Bills 14, Lions 12: What a Revolting Development This Is

Blue in GreerCorrespondent INovember 16, 2010

Oh, what could have been.
Oh, what could have been.Rick Stewart/Getty Images

We can only hope that this could be the low point of the Schwartz era.

After building off that great win over the Redskins with a very solid effort against the Jets, all signs pointed towards the Lions finally getting a road win. Sure, Stafford was out and Shaun Hill was coming back from an injury, but this was the winless Buffalo Bills the Lions were playing.

To tell you the truth I didn't expect the Lions to blow them out. The Bills were playing everybody tough, because after all nobody wants to go 0-16 and they need to play better against the teams where they have a realistic chance of victory.

With Hill being a little rusty and the Lions coming off that emotional loss last week, I expected one of those tough, sloppy games with the winning score in the low 20s. The game would be in doubt until late in the fourth quarter, but in the end the superior talent of the Lions would pull it out.

I was right about the sloppy part and the Lions almost pulling it out, but I was wrong about the tough part as far as the Lions were concerned.

That was the worst effort we have seen out of the Lions this year and maybe the worst since Schwartz took over. I know those Bengal and Raven games were pretty bad last year, but that was more a talent issue.

I'm not even going to go into how the Lions couldn't run against one of the worst run defenses in the game, or how the only reason it didn't get worse was because of a couple of penalties called on the Bills special teams.

I'm not even going to talk about how Shaun Hill threw the ball away on the two-point conversion, or how Jason Hanson makes that field goal.

No, I'm not here to pile it on.

There are plenty of words written about this game already, so what I am going to do is assign some homework to the Lions coaching staff. This isn't due now, right after the Cowboys game the coaches will have plenty of work getting ready for the New England Patriots on Thanksgiving.

Hardly seems fair does it? A short week and all the Lions have to do is figure out a way to beat the Patriots.

This homework assignment is due after what looks like another turkey will be put to rest in Detroit on Thanksgiving Day.

While all the national writers are whining about how the NFL must put an end to their misery by taking away the Lions Thanksgiving Day game, Martin Mayhew has a little work for the coaches that he wants done.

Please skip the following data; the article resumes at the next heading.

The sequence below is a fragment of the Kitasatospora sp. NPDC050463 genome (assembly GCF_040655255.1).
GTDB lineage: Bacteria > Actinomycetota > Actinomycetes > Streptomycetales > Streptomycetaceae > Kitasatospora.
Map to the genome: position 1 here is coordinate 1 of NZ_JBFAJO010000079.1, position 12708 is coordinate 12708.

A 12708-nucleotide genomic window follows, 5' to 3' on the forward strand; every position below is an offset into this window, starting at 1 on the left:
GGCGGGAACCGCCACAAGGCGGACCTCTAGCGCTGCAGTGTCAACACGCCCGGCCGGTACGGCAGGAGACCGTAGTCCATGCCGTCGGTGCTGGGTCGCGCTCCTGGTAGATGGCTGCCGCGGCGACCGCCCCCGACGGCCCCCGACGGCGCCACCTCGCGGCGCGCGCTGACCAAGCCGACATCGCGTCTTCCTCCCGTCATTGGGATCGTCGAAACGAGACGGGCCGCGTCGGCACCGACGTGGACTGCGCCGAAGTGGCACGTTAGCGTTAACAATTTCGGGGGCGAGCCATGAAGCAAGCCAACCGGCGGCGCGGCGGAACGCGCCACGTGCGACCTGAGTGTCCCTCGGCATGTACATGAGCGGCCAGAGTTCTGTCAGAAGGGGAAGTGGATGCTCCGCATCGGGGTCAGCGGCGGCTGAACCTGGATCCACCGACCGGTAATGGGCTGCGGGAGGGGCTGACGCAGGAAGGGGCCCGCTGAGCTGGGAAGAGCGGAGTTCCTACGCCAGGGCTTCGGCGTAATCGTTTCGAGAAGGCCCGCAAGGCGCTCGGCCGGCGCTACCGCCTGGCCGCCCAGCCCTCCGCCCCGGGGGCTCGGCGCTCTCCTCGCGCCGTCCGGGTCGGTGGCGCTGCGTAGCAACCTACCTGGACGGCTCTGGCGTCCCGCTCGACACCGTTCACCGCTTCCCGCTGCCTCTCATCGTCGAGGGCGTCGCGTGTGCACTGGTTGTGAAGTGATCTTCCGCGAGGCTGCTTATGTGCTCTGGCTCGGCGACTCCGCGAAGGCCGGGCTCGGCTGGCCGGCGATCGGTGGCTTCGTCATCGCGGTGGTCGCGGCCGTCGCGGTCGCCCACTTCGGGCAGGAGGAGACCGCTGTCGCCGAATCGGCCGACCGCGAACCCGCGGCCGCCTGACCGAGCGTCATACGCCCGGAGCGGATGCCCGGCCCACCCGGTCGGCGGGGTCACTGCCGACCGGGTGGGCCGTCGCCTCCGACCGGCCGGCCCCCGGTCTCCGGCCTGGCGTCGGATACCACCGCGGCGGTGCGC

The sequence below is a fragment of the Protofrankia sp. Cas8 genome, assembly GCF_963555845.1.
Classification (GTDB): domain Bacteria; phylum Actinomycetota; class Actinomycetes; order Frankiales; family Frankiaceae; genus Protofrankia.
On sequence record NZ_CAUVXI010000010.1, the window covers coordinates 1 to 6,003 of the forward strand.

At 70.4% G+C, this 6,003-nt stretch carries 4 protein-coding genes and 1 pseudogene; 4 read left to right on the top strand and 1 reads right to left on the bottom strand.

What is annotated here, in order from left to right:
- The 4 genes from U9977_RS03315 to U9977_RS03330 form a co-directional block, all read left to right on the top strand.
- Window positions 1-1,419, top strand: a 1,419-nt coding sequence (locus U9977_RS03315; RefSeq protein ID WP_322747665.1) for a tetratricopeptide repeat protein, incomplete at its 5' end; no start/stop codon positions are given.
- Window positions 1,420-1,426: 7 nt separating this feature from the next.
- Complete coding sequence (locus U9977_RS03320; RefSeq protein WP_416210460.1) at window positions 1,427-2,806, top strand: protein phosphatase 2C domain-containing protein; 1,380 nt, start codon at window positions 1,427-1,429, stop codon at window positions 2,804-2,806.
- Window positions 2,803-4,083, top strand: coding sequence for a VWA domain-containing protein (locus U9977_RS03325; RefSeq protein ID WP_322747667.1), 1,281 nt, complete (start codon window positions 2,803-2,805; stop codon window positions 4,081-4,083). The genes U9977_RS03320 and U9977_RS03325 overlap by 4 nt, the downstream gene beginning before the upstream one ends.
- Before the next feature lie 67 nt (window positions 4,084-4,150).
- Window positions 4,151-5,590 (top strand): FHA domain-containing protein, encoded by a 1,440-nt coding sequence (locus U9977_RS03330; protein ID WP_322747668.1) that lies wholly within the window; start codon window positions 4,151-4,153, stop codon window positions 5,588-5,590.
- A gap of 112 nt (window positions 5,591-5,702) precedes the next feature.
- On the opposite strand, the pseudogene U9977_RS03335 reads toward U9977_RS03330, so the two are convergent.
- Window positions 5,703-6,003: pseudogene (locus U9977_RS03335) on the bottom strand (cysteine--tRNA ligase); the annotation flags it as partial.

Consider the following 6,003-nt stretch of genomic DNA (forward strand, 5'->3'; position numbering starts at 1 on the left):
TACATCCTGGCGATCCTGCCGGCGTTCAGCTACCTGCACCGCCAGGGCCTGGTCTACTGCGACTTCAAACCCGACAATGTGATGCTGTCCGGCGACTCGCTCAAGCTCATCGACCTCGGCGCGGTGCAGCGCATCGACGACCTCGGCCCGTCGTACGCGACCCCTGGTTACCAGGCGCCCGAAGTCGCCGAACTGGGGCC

First, I want Cunningham and the defensive coaches in the film room. I have no complaints about the Lions defense and their game plans; in fact, it's because they have been so good that I am giving them this extra work.

You know what they say, the more you do the more they want. Mayhew can make it up to them by promising plenty of pumpkin pie and leftover ham for sandwiches.

This won't be a game plan for the Lions next opponent, the Chicago Bears, at home. What I want them doing is looking at game film of the Lions offense.

Brian Billick did something similar in 2004 when he hired a long time defensive coordinator Mike Nolan to help coach the offense. While I'm not saying the Lions have Gun sit in on the offensive game planning, it might be pretty helpful for Jim Schwartz and Mayhew to sit in a film session with the Lions defensive coaches while they dissect the Lions offense.

I don't have any of the Lion offensive coaches there because I want the defensive guys speaking freely. Schwartz can be the messenger and he will have Mayhew to back him up.

Besides, the offensive coaches will be pretty busy themselves because they will be watching tape of how the Colts, Saints and Patriots run an offense. Don't bother showing them the Ravens or Falcons, the Lions simply are not built that way and we don't want Linehan getting any more stupid ideas.

After Schwartz sits down the defense and has a little time to digest it with Mayhew, they can meet with the offensive coaches. I have a feeling they will want some answers to some very tough questions.

One of my first questions would be about how that was a great play Calvin scored on against the Bills when they got him free on a linebacker. But I want to know why they didn't run it until the last minute of the game. Couldn't they run that in the first half when it might have opened things up a little?

What I am making clear to the offensive coaching staff is this is just not getting the job done. The Lions have invested heavily on the offensive side of the ball, and I know Stafford has been out, but Hill is playing well.

It seems like the only reason we ever score is because of superior talent.

It's not that the Lions can't run the ball or Calvin is double covered all the time. It's if we can't run the ball, why haven't we improved and why are we always so quick to accept our fate with Calvin?

This offense needs to attack from the moment they get on the field, not slop around and hope one of the stud players makes a big play. Offense is about imposing your will over the other team, and too often it looks like the Lions will roll over and play dead.

Now this isn't a tragedy happening here. The coaches can still get this on track and they have the time to do it yet this year. But don't let them overlook the fact that Martin Mayhew is sitting in that room with them because, in the words of Jerry Jones, "people will suffer" if it doesn't get fixed.

Last week, I mentioned that Jim Schwartz had the same 4-20 record as Jimmy Johnson and was only a game behind Bill Walsh after 24 games. What I didn't mention was both Jimmy and Bill lost their 25th game. Actually they both lost the 26th game too. Walsh didn't get another win until his 28th game and was seriously considering retiring from coaching—so history is still on Schwartz' side.

But it sure is tough to watch.


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